frontier001:

You know someone is a bad choice for director (or writer) when you can get old and new Trekkies to agree on it.

Amy

(via nbcsnl)

Luna Roja, Rayo Verde   Red Moon, Green Beam Image Credit & Copyright: Dan Long (Apache Point Observatory) - Courtesy: Tom Murphy (UC San Diego)
Explanation: This is not a scene from a sci-fi special effects movie. The green beam of light and red lunar disk are real enough, captured in the early morning hours of April 15. Of course, thereddened lunar disk is easy to explain as the image was taken during this week’s total lunar eclipse. Immersed in shadow, the eclipsed Moon reflects the dimmed reddened light of all the sunsets and sunrises filtering around the edges of planet Earth, seen in silhouette from a lunar perspective. But the green beam of light really is a laser. Shot from the 3.5-meter telescope at Apache Point Observatory in southern New Mexico, the beam’s path is revealed as Earth’s atmosphere scatters some of the intense laser light. The laser’s target is the Apollo 15 retroreflector,left on the Moon by the astronauts in 1971. By determining the light travel time delay of the returning laser pulse, the experimental team from UC San Diego is able to measure the Earth-Moon distance to millimeter precision and provide a test of General Relativity, Einstein’s theory of gravity. Conducting the lunar laser ranging experiment during a total eclipse uses the Earth like a cosmic light switch. With direct sunlight blocked, the reflector’s performance is improved over performance when illuminated by sunlight during a normal Full Moon, an effect fondly known as The Full Moon Curse.

Luna Roja, Rayo Verde   Red Moon, Green Beam 
Image Credit & CopyrightDan Long (Apache Point Observatory) - Courtesy: Tom Murphy (UC San Diego)

Explanation: This is not a scene from a sci-fi special effects movie. The green beam of light and red lunar disk are real enough, captured in the early morning hours of April 15. Of course, thereddened lunar disk is easy to explain as the image was taken during this week’s total lunar eclipse. Immersed in shadow, the eclipsed Moon reflects the dimmed reddened light of all the sunsets and sunrises filtering around the edges of planet Earth, seen in silhouette from a lunar perspective. But the green beam of light really is a laser. Shot from the 3.5-meter telescope at Apache Point Observatory in southern New Mexico, the beam’s path is revealed as Earth’s atmosphere scatters some of the intense laser light. The laser’s target is the Apollo 15 retroreflector,left on the Moon by the astronauts in 1971. By determining the light travel time delay of the returning laser pulse, the experimental team from UC San Diego is able to measure the Earth-Moon distance to millimeter precision and provide a test of General Relativity, Einstein’s theory of gravity. Conducting the lunar laser ranging experiment during a total eclipse uses the Earth like a cosmic light switch. With direct sunlight blocked, the reflector’s performance is improved over performance when illuminated by sunlight during a normal Full Moon, an effect fondly known as The Full Moon Curse.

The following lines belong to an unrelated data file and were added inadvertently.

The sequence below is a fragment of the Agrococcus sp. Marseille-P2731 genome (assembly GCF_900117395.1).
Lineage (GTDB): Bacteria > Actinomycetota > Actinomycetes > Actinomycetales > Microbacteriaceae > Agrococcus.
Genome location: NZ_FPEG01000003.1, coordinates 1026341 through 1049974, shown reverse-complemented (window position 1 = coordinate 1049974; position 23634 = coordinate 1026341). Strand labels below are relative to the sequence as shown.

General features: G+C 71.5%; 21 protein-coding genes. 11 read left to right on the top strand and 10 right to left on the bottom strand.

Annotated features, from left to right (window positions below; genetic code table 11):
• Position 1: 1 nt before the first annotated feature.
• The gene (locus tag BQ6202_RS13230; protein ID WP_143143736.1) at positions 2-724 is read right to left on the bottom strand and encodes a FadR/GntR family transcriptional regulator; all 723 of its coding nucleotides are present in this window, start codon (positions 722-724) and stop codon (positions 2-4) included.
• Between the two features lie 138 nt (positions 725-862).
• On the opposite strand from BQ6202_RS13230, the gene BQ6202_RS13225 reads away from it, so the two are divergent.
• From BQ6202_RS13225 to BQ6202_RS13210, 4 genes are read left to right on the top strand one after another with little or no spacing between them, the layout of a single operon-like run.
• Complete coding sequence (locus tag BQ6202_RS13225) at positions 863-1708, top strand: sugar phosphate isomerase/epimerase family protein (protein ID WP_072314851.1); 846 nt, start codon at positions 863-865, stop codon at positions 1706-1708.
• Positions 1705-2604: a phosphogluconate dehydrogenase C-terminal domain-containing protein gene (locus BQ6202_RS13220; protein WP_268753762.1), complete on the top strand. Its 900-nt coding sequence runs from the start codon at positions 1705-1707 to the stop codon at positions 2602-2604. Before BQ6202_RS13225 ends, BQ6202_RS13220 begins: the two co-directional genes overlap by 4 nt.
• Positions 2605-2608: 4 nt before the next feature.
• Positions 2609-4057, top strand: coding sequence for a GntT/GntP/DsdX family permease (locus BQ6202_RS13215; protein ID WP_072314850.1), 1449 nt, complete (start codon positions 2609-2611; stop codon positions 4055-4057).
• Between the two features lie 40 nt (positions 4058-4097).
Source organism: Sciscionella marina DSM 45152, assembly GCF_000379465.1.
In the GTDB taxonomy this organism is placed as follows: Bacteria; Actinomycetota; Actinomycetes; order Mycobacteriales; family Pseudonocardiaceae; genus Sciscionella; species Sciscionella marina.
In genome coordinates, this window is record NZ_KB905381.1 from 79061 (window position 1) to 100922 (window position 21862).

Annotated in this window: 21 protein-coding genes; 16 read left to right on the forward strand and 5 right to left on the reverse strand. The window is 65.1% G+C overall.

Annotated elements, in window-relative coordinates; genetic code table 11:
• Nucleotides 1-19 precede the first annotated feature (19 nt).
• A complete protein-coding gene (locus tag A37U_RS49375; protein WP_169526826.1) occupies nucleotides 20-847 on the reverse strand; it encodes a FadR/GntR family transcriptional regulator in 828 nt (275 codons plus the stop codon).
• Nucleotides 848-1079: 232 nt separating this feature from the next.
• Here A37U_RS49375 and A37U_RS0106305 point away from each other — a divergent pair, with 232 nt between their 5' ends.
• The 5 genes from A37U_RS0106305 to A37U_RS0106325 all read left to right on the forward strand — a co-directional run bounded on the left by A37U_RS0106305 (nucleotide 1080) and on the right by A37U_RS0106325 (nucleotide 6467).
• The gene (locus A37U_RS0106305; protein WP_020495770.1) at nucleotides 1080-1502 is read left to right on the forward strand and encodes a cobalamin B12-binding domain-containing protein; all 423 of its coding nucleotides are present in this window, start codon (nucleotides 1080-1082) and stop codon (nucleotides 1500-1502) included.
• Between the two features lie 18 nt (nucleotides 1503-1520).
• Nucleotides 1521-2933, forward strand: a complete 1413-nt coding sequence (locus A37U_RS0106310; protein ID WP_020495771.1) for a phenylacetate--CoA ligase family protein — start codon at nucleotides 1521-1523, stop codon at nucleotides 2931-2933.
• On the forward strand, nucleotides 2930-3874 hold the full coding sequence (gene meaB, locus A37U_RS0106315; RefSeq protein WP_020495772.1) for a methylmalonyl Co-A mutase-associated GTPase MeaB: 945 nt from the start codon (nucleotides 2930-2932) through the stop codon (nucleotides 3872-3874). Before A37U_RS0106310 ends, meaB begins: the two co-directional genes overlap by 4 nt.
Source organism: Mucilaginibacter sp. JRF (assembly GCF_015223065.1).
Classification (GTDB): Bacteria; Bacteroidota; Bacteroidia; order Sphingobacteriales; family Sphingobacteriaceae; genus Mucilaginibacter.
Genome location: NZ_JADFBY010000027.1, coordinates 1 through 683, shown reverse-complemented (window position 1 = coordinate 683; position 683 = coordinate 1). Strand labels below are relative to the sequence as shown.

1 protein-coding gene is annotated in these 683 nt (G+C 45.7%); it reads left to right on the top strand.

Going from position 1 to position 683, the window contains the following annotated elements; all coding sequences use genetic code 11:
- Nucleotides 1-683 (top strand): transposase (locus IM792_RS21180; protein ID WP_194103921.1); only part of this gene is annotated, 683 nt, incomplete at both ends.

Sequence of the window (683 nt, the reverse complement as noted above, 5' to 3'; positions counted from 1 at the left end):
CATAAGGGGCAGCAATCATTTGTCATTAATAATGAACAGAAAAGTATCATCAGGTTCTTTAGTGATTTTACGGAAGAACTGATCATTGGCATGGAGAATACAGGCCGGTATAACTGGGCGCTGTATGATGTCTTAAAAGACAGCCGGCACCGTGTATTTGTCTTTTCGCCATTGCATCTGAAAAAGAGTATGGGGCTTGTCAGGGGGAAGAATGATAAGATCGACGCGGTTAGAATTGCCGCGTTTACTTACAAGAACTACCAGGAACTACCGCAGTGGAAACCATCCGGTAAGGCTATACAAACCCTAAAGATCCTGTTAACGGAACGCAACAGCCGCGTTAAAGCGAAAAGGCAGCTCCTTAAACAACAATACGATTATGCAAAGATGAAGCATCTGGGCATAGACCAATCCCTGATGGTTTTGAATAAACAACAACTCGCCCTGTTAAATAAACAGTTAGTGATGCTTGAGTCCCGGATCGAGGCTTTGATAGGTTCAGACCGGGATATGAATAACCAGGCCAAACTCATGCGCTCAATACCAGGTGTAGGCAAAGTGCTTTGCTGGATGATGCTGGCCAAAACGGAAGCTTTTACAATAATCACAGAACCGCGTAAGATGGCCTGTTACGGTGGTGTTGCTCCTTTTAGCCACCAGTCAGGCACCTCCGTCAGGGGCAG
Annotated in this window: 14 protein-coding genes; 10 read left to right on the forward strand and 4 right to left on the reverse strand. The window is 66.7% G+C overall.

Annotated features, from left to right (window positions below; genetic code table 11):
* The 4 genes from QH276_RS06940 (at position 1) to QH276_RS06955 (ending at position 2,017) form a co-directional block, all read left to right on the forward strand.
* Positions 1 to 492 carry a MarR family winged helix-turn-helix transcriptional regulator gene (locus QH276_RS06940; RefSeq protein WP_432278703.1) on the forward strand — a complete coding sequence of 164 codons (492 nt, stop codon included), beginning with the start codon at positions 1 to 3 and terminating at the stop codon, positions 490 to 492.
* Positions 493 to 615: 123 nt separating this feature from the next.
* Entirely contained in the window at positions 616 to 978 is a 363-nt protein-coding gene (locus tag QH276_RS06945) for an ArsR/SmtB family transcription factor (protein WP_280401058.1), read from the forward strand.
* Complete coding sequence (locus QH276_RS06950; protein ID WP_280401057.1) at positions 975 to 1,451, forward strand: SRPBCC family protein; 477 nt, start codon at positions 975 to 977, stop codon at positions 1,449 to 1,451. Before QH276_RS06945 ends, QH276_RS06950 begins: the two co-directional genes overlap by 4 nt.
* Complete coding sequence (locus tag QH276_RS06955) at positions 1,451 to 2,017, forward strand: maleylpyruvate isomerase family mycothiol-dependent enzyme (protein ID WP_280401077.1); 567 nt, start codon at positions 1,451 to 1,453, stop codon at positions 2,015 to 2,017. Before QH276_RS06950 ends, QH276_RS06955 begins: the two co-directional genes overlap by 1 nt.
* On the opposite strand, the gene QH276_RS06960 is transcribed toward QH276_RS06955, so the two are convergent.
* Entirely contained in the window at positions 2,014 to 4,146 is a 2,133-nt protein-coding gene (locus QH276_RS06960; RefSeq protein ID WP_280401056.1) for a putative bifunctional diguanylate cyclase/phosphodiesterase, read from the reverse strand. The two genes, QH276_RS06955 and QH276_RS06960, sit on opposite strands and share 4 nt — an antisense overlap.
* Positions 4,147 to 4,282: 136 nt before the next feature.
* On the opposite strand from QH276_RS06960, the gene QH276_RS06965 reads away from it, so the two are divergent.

redonyellow:

These two scenes remind me of each other because they boldly illustrate how disparate TNG and DS9 were when it came to morality. In TNG, there was often a right answer, and the lines separating what was good and bad were often clear.  While in DS9, the best thing to do was not always the “right” thing to do. DS9 gave you scenarios where you could not judge whether decisions were moral or immoral, leaving you conflicted because they did not fit in those boxes.

Also, I find these scenes are remarkable because they showed how the principles that Starfleet claimed it was built on went out the window when it itself was threatened.

(via fuckyeahstartrek)

Classic Comedy moment

The Fallon Family;  Jimmy, Tina and Lorne.

(via feynificent)

Desde aca se ve mi casa!

Our Cosmic Address

(via we-are-star-stuff)

Best Star Trek Battle ever.

startrekships:

Star Trek: Deep Space Nine “Sacrifice of Angels gifs: The Klingons break a hole in the Dominion lines

SofA gifset 8 of 9

(via startrekgifs)

livefrommyhouse:

Favorite SNL Castmembers (requested by maidofdishonor)

Molly Shannon and Ana Gasteyer (part 5 of x)

(via feypoehlerlover)

Virtual Sky turned 4 today!

Virtual Sky turned 4 today!

Ghostbusters (1984) - 

Dr. Egon Spengler (Harold Ramis)

(via trekkerbud)

kerrywashingten:

SNL Meme - 1/10 Cast Members

↳ Amy Poehler

Funniest woman ever!

(via poehlerexpedition)

LLAP!
1,000 posts!

LLAP!

1,000 posts!